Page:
The IPC-A-600 guideline describes the acceptance criteria for printed circuit boards that function as a benchmark used by manufacturers and their customers. This set of rules is intended to ensure that flawless shipped PCBs and the electronic devices or equipment that they are part of function reliably.
The IPC-A-600 describes minimum requirements that trained professionals can observe externally or within the PCB to assess manufacturing quality. Whether the quality is sufficient depends on the electronic device in which the PCB is to be used and the requirements it is to fulfil in operation. The technical complexity and the associated manufacturing costs are therefore dependent on the end- use. That’s where IPC classes come in.
Class 1: General electronic products
Includes products of limited useful life, for applications where the main requirement is the function of the complete product. This means consumer products such as games, some computers and their peripheral hardware where superficial imperfections are not important and the main requirement is the functioning of the assembly.
Class 2: Dedicated Service Electronic Products
Includes products that are subject to higher demands in terms of continuous performance and service life and for which uninterrupted operation is desired. In class 2, we are talking about general industrial production, i.e. appliances that are subject to higher demands and require high performance and a long service life. Certain superficial shortcomings can be tolerated.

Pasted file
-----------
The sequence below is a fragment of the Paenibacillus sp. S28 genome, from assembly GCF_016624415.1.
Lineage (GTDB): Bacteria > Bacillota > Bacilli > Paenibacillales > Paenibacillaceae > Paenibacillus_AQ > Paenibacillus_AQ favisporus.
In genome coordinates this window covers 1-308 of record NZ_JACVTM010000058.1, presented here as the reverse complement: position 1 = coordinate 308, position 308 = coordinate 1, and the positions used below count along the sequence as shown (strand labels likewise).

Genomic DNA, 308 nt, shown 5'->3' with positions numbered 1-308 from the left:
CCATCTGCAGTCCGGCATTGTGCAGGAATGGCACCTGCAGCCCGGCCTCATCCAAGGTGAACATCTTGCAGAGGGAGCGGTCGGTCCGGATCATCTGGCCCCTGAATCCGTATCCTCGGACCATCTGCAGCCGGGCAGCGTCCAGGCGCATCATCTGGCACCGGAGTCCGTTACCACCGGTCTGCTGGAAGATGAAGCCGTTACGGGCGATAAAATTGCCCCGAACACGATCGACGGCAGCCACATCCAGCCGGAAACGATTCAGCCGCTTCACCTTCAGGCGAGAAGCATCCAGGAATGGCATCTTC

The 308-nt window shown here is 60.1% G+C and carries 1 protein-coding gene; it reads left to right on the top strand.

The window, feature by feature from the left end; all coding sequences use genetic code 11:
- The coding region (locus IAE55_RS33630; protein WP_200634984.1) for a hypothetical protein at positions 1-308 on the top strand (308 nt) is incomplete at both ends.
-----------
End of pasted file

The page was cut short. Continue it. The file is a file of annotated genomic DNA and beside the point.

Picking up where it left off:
Class 3: High Performance Products
Includes electronic products for which continuous high functional safety is a condition; in addition, they must function on demand. Functional failure is not permissible. The product must function when it is needed. Products for the commercial and military sector, for which continuous or uninterrupted functional readiness is decisive. Printed circuit boards in this class are used when there are high safety requirements and operation is vital. Failure, such as in life-supporting medical technology, is not tolerable.
The designer makes the classification. The higher the class they specify, the greater or higher the manufacturing costs of the PCB. Higher requirements mean much smaller manufacturing tolerances for the PCB manufacturer.
IPC-A-600 class 2 is considered the industry standard.
It is advisable to design to medium industrial tolerances for PCB manufacture. If you use these tolerances, you can have your PCB manufactured by any manufacturer in the world without expecting significant increases in costs.
Eurocircuits uses the specifications and tolerances as the basis for the most cost-effective pooling service. Here, several PCBs from different orders are manufactured in one use.